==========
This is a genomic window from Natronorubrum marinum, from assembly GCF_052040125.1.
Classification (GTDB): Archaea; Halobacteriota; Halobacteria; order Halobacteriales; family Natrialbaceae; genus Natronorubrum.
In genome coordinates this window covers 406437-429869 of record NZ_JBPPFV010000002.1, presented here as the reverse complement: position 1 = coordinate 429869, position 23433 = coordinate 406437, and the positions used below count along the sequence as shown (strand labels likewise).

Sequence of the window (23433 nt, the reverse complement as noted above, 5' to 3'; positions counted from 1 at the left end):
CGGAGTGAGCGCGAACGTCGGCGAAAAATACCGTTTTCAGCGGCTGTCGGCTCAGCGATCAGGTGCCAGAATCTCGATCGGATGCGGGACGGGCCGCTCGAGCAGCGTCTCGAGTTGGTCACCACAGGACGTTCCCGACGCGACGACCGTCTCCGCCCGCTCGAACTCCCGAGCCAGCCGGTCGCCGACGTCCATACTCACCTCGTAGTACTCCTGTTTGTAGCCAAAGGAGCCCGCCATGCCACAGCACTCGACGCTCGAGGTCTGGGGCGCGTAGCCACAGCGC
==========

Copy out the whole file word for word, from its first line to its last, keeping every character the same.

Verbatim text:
This is a genomic window from Natronorubrum marinum, from assembly GCF_052040125.1.
Classification (GTDB): Archaea; Halobacteriota; Halobacteria; order Halobacteriales; family Natrialbaceae; genus Natronorubrum.
In genome coordinates this window covers 406437-429869 of record NZ_JBPPFV010000002.1, presented here as the reverse complement: position 1 = coordinate 429869, position 23433 = coordinate 406437, and the positions used below count along the sequence as shown (strand labels likewise).

Sequence of the window (23433 nt, the reverse complement as noted above, 5' to 3'; positions counted from 1 at the left end):
CGGAGTGAGCGCGAACGTCGGCGAAAAATACCGTTTTCAGCGGCTGTCGGCTCAGCGATCAGGTGCCAGAATCTCGATCGGATGCGGGACGGGCCGCTCGAGCAGCGTCTCGAGTTGGTCACCACAGGACGTTCCCGACGCGACGACCGTCTCCGCCCGCTCGAACTCCCGAGCCAGCCGGTCGCCGACGTCCATACTCACCTCGTAGTACTCCTGTTTGTAGCCAAAGGAGCCCGCCATGCCACAGCACTCGACGCTCGAGGTCTGGGGCGCGTAGCCACAGCGC